Depression is a state of low mood and aversion to activity. Classified medically as a mental and behavioral disorder, the experience of depression affects a person’s thoughts, behavior, motivation, feelings, and sense of well-being. The core symptom of depression is said to be anhedonia, which refers to loss of interest or a loss of feeling of pleasure in certain activities that usually bring joy to people. Depressed mood is a symptom of some mood disorders such as major depressive disorder or dysthymia; it is a normal temporary reaction to life events, such as the loss of a loved one; and it is also a symptom of some physical diseases and a side effect of some drugs and medical treatments. It may feature sadness, difficulty in thinking and concentration and a significant increase or decrease in appetite and time spent sleeping. People experiencing depression may have feelings of dejection, hopelessness and, sometimes, suicidal thoughts. It can either be short term or long term. Adversity in childhood, such as bereavement, neglect, mental abuse, physical abuse, sexual abuse, or unequal parental treatment of siblings can contribute to depression in adulthood. Childhood physical or sexual abuse in particular significantly correlates with the likelihood of experiencing depression over the victim’s lifetime.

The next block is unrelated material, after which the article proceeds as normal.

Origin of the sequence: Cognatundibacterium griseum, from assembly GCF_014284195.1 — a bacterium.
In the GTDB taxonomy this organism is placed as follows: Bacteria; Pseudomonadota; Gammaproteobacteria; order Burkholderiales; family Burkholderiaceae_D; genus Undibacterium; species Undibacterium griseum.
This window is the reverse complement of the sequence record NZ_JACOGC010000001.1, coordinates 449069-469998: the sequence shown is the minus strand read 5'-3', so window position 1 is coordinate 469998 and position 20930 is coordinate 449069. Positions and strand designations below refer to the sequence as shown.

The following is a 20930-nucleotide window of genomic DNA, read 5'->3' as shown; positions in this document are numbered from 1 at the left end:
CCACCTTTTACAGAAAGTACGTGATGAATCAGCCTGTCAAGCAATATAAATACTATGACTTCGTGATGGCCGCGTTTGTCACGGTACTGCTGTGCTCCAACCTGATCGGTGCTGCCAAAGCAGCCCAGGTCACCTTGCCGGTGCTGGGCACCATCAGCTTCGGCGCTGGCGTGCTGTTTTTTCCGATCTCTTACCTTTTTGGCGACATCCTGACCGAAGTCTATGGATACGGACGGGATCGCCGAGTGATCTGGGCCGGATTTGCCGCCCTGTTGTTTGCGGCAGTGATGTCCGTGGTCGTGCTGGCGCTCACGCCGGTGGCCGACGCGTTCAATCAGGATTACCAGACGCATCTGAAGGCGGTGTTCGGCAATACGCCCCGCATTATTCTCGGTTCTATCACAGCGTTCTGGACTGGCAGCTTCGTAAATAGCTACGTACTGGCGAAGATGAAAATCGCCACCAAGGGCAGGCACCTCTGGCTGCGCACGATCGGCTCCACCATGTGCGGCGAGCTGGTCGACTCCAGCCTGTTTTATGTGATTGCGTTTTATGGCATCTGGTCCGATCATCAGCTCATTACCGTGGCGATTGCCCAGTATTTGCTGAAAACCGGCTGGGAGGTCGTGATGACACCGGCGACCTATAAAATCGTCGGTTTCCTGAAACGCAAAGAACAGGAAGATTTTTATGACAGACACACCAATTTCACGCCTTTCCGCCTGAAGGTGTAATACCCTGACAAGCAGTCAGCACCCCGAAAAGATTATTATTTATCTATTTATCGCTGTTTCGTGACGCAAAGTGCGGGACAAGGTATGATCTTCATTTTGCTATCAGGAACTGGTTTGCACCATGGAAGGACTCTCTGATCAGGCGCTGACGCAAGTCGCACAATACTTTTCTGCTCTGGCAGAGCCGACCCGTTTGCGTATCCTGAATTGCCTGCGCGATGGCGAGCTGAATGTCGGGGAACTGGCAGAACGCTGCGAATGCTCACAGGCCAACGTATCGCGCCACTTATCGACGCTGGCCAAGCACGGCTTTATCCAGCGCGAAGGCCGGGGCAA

Life events and changes that may influence depressed moods include (but are not limited to): childbirth, menopause, financial difficulties, unemployment, stress (such as from work, education, family, living conditions etc.), a medical diagnosis (cancer, HIV, etc.), bullying, loss of a loved one, natural disasters, social isolation, rape, relationship troubles, jealousy, separation, or catastrophic injury. Adolescents may be especially prone to experiencing a depressed mood following social rejection, peer pressure, or bullying.
Globally, more than 264 million people of all ages suffer from depression. The global pandemic of COVID-19 has negatively impacted upon many individuals’ mental health, causing levels of depression to surge, reaching devastating heights. A study conducted by the University of Surrey in Autumn 2019 and May/June 2020 looked into the impact of COVID-19 upon young peoples mental health. This study is published in the Journal of Psychiatry Research Report. The study showed a significant rise in depression symptoms and a reduction in overall wellbeing during lockdown (May/June 2020) compared to the previous Autumn (2019). Levels of clinical depression in those surveyed in the study were found to have more than doubled, rising from 14.9 per cent in Autumn 2019 to 34.7 per cent in May/June 2020. This study further emphasises the correlation that certain life events have with developing depression.